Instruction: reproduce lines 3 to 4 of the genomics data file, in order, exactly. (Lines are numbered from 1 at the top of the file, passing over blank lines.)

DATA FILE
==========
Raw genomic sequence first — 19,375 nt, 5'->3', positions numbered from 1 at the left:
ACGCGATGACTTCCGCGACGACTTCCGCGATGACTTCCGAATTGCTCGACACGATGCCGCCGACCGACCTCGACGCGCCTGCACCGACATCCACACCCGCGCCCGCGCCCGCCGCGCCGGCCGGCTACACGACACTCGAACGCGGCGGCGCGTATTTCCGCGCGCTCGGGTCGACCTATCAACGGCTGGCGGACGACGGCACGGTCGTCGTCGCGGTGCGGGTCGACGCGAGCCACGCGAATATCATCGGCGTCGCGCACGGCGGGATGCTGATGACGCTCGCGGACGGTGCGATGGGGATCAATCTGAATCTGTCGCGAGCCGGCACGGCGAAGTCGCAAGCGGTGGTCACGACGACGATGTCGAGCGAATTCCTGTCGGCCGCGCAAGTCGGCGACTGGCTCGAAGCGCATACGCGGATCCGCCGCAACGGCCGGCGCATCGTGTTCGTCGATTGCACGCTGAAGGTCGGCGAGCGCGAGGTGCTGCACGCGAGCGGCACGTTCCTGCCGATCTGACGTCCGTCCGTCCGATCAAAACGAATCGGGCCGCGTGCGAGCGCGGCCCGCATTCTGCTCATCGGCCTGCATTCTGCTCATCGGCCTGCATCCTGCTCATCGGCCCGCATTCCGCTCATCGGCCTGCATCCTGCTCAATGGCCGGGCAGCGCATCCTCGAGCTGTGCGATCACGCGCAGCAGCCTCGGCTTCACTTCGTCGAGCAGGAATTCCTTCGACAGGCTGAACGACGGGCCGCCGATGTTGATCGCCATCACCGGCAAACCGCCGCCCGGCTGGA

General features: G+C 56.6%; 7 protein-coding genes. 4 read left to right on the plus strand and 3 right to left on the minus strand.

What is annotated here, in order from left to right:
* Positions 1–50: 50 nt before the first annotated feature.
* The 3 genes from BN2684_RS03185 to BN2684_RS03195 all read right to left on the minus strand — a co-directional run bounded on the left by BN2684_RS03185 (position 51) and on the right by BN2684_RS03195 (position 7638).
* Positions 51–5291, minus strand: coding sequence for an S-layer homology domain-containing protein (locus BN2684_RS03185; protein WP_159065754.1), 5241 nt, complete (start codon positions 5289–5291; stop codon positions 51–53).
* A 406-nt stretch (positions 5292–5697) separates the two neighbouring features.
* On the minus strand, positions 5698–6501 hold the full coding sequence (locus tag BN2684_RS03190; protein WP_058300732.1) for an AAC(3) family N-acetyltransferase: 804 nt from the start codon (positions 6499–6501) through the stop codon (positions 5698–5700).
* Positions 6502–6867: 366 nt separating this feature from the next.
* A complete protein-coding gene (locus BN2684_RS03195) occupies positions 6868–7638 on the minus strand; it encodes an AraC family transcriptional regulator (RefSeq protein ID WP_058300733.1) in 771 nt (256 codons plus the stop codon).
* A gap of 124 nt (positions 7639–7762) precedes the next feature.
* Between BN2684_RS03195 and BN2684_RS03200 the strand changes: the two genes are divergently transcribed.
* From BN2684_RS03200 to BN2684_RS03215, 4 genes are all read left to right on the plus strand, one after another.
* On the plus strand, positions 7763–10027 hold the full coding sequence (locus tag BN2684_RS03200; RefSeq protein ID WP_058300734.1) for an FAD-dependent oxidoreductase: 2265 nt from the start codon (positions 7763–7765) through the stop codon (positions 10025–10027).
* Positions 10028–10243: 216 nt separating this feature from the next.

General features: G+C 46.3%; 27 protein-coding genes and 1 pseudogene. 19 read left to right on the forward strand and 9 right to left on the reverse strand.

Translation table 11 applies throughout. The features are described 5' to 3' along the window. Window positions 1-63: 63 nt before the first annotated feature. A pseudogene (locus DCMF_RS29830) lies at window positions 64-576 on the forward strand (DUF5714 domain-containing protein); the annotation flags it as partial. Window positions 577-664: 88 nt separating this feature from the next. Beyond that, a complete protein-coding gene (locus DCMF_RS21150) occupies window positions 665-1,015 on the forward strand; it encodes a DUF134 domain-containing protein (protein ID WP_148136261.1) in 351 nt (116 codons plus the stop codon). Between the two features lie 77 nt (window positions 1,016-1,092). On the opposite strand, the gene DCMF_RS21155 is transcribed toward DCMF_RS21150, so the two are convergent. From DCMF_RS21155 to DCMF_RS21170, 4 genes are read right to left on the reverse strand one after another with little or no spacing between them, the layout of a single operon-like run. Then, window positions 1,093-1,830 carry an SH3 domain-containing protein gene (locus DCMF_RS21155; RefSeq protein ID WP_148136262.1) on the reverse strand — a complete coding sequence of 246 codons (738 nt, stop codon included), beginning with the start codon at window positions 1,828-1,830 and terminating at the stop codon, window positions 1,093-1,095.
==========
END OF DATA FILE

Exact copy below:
General features: G+C 56.6%; 7 protein-coding genes. 4 read left to right on the plus strand and 3 right to left on the minus strand.

What is annotated here, in order from left to right: